Once a pattern like this one is established, authors can use it in surprising ways to subvert the readers expectations. This is exactly what happens in the Gospel of John, with the story of Jesus and the Samaritan woman at the well (John 4). So how is the author of John asking readers to envision Jesus when he comes upon a woman at a well?

The story of Jesus meeting a woman at a well begins by following the same pattern as the stories of Isaac, Jacob, and Moses:

Journey: Jesus journeys toward his hometown but passes through Samaria first

Woman at the well: He encounters a Samaritan woman at a well. The author says that it was “Jacob’s well” (v. 6), further linking this story with the meeting of Jacob and Rachel.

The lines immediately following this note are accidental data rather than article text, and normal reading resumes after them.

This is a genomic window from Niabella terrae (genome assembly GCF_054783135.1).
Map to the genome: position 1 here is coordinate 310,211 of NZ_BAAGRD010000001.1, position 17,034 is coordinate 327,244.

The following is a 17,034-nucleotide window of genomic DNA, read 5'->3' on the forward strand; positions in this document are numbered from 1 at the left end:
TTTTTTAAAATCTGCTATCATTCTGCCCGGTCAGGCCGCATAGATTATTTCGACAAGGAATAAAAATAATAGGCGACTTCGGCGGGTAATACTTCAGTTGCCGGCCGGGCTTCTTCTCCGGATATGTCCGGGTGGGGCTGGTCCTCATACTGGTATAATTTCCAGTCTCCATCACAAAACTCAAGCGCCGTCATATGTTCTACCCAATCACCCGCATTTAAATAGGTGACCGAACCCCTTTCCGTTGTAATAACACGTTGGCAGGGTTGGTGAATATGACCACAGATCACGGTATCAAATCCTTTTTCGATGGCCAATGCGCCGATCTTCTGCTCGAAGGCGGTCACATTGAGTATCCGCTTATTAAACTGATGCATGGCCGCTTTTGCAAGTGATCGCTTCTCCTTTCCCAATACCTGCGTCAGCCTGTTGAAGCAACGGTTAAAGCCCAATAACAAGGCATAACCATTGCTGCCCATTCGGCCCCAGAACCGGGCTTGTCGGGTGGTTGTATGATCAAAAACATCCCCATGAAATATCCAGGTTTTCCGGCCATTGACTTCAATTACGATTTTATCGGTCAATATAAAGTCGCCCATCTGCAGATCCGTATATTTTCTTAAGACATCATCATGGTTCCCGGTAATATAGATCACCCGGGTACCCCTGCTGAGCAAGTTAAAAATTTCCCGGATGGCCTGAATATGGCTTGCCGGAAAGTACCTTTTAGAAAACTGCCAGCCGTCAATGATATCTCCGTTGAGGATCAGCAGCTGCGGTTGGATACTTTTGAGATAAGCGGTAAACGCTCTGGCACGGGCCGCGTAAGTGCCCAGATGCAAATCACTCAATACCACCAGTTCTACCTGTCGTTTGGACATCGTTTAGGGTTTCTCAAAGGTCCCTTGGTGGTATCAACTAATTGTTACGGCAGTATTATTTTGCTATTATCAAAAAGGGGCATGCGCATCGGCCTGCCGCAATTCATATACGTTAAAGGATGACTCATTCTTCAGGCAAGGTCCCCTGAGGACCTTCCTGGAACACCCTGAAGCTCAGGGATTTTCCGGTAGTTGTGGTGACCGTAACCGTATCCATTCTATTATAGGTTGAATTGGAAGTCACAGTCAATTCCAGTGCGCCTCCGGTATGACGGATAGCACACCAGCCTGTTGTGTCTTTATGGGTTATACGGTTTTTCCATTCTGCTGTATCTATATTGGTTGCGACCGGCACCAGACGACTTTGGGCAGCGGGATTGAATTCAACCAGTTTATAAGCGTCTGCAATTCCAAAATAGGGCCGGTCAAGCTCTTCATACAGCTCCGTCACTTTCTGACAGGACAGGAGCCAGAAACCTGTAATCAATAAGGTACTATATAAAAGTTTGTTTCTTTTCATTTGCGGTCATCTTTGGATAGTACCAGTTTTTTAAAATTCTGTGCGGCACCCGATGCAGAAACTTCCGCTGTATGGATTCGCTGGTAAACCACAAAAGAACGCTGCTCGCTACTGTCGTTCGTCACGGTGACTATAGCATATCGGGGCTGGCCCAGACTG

Draws water: The woman comes to “draw water,” following the typical well-meeting pattern

But there’s a twist. Jesus says that he came to offer her “living water” instead of well water. Jesus’ offer of living water is an allusion to the Eden paradigm, where water flowed from the middle of the garden to sustain the whole earth (Genesis 2:10-14). So Jesus is offering life in connection with himself. But as we’ve seen, the story has begun in the typical pattern of a marriage story. What is the significance of that? And does it continue to follow the pattern?